Whatever people may say, no one knows Sanskrit, who does not know Panini. Max Müller
In the introduction to the grammar guide, I mentioned that the famous grammarian who "froze" Sanskrit grammar was named Panini. Now that you know IAST, I can more accurately say that his name is pāṇini, although I will use "Panini" for convenience. But who was Panini? Why is he important? What, exactly, did he do? These three questions are all related, and it's difficult to answer one without answering the others.
The origin of Indian linguistics
The descriptive grammar of Sanskrit, which Pāṇini brought to its perfection, is one of the greatest monuments of human intelligence and an indispensable model for the description of languages. Leonard Bloomfield, 1929
As you may know by now, the Vedas are the oldest Sanskrit texts. One of their many themes is the power of both speech and the poets who have mastered speech. Given this, we can understand why the ancient Indians placed such importance on preserving the Vedas as precisely as possible: speech was powerful, and holy speech deserved to be preserved exactly as it was first said.
With this in mind, the ancient Indians began devising ways to preserve the Vedas exactly. Plain memorization could never be enough, for distortions inevitably slip in. Instead, they eventually realized that it was important to describe language itself. At first, these explanations dealt with phonetics, the most fundamental part of speech. Indeed, the organizational scheme that we learned for the stops and nasals — starting with ka and neatly progressing to ma — was likely developed some time around 800 BCE.
As far as we know, this moment marks the beginning of linguistics, the rigorous and scientific study of language. But mere "description" of language slowly became more comprehensive, and as the musings of a few learned men became a rigorous and standardized study of language, the description of Sanskrit became more and more complete. Various theories of language's purpose and nature emerged, and different models were created for its use. But none excelled so much as the one devised by Panini.
We know almost nothing about Panini. Scholars guess that he lived between the 5th and 3rd centuries BCE. From his work, though, it is clear that he came at the end of a long line of Sanskrit linguists. His work was the culmination of perhaps centuries of study and debate. Indeed, his work was considered so perfect that the ancient Indians didn't think the work of his predecessors was worth keeping. For that reason, most of the tradition's history is lost to us. But, we still have its crown jewel.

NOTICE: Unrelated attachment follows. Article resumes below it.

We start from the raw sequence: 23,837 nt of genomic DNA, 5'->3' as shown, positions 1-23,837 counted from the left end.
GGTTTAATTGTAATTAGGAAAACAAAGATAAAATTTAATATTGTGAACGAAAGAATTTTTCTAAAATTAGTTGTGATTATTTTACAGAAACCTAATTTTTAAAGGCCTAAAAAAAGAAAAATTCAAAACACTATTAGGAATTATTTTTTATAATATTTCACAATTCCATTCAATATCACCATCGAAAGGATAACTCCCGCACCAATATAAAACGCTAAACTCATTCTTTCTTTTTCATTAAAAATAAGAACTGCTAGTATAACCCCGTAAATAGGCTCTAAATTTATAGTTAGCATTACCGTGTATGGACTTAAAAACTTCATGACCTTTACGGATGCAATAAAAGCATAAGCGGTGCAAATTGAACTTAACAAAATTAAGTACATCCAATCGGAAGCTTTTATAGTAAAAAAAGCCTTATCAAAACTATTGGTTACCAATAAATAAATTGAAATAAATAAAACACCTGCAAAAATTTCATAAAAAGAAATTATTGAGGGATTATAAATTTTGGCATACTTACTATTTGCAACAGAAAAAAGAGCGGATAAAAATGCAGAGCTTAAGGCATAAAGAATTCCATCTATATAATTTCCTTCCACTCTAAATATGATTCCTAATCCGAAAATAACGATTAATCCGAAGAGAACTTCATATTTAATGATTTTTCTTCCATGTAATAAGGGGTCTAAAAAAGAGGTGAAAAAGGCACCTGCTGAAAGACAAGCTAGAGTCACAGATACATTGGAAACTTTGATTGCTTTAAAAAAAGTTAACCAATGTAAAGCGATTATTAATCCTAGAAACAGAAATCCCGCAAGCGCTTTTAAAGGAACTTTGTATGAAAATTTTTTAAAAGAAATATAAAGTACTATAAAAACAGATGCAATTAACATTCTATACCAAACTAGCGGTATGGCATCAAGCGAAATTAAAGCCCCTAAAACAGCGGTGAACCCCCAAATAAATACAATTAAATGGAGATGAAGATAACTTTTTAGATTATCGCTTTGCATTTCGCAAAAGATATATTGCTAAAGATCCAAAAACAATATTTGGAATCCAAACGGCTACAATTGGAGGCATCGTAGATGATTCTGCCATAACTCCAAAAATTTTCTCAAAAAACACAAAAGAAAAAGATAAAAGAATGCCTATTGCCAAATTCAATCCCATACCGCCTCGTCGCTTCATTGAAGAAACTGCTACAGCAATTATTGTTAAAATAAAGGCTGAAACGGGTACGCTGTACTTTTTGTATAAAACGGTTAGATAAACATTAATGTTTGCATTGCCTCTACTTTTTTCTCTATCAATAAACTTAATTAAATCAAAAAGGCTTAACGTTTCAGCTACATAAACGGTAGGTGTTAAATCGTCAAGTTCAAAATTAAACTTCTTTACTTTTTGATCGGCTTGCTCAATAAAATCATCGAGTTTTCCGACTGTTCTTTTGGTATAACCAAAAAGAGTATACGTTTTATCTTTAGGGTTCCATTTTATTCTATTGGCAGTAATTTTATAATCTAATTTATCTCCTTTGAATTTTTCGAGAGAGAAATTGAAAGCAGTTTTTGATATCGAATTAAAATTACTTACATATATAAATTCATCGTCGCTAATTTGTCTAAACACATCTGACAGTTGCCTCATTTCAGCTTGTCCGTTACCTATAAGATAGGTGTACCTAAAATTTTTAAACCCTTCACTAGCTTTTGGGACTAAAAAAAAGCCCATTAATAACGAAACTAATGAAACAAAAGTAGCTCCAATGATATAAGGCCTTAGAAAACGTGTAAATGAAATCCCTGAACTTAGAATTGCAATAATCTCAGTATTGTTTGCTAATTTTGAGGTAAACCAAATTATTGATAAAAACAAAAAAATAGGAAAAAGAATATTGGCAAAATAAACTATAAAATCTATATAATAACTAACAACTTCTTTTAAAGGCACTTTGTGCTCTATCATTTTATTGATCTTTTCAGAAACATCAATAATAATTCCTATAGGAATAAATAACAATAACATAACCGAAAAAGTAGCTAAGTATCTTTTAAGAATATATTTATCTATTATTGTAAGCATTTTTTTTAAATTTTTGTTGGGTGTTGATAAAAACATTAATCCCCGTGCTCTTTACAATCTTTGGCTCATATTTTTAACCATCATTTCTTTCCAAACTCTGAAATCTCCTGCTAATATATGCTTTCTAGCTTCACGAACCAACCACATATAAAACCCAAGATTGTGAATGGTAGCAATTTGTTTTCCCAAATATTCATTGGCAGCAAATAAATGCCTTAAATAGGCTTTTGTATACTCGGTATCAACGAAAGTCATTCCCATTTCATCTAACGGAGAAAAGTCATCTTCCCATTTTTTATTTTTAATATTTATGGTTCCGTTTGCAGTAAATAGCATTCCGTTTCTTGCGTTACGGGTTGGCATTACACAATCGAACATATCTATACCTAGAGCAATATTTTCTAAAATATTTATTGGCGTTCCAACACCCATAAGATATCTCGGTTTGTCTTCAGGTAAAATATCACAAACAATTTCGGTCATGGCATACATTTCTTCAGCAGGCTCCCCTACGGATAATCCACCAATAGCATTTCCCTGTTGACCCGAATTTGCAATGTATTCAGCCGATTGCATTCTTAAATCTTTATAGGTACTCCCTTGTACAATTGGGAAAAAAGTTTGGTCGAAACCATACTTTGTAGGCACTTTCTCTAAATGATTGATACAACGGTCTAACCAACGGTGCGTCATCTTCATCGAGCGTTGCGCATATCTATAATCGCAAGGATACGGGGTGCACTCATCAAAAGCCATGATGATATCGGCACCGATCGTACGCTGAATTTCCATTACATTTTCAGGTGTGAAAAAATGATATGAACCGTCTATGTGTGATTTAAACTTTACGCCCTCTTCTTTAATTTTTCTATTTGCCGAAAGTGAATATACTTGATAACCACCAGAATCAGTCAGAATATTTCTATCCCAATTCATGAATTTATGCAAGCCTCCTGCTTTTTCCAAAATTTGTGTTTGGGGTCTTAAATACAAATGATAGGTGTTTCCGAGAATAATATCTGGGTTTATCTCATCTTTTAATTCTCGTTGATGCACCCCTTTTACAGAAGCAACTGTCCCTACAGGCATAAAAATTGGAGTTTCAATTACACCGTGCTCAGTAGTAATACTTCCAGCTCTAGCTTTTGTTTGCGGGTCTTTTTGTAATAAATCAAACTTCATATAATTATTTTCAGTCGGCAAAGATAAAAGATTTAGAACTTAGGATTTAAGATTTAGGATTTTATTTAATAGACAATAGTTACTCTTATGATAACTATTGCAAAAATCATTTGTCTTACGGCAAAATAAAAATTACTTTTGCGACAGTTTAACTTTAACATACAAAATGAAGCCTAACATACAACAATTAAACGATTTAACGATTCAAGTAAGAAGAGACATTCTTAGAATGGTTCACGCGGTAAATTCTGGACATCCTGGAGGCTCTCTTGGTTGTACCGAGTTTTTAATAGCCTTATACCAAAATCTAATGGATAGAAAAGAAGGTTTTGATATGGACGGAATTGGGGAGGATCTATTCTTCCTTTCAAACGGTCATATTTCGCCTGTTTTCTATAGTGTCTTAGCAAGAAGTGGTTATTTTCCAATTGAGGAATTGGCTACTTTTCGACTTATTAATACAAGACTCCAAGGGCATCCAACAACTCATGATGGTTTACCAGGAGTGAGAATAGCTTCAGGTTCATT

The Grammatical system elaborated by native Grammarians, is in itself most perfect, and those who have tested Panini's work will readly admit, that there is no Grammar in any language, that could vie with the wonderful mechanism of his eight books of Grammatical rules. Max Müller
As far as we know, Panini produced only one work: the Ashtadhyayi (aṣṭādhyāyī), translating to "The Eight Chapters." This work, consisting of 3,959 aphoristic rules, fits on 35 printed pages, and it describes all of Classical Sanskrit. Essentially, it describes it by definition; the term "Classical Sanskrit" refers to all of the Sanskrit that follows Panini's model. The Ashtadhyayi also includes three "appendix" works, and we will study one of them in the next lesson.
As you might guess from its name, the Ashtadhyayi is divided into eight chapters, each of which loosely follows certain theme. The first chapter, for instance, largely focuses on defining terms and explaining how the text should be read and interpreted. The Ashtadhyayi is known for its extreme brevity, its difficulty, and its unique terminology. Panini used a special system of notation that allowed him to describe Sanskrit in as little space as possible. Brevity was one of his main concerns.
I must add, though, that not all of Sanskrit is described in the Ashtadhyayi. Rather, Panini describes the version that he spoke as his (possibly) native tongue, which differed in a few important ways from the language of the Vedas. Moreover, Panini's successors made various additions and modifications to his system, most of which are followed by the later Sanskrit wirters. Still, this does not change the fact that Panini's system is essentially synonymous with Sanskrit.
Modern linguistics acknowledges it as the most complete generative grammar of any language yet written, and continues to adopt technical ideas from it. Paul Kiparsky, 1994
The Ashtadhyayi defined Sanskrit once and for all. The perfection of Panini's model encouraged all authors to follow his grammatical rules. Eventually, adherence to Panini's rules became a sort of requirement. Even the most lyrical and intricate poems in Sanskrit follow the rules of the Ashtadhyayi, with only the rare exception.
What is surprising, though, is the influence that Panini's work has in the modern day. His work influenced great modern linguists like Ferdinand de Saussure and Noam Chomsky, and his style of notation is similar to Backus-Naur form, which is used to define both human languages and programming languages.
Using the supplemental lessons
With that said, feel free to proceed to the next lesson, which introduces a bit of Panini's system. But I must warn you: Panini's system is complex and subtle, and it can be difficult to understand even with the help of an English commentary. Be patient, and go slowly.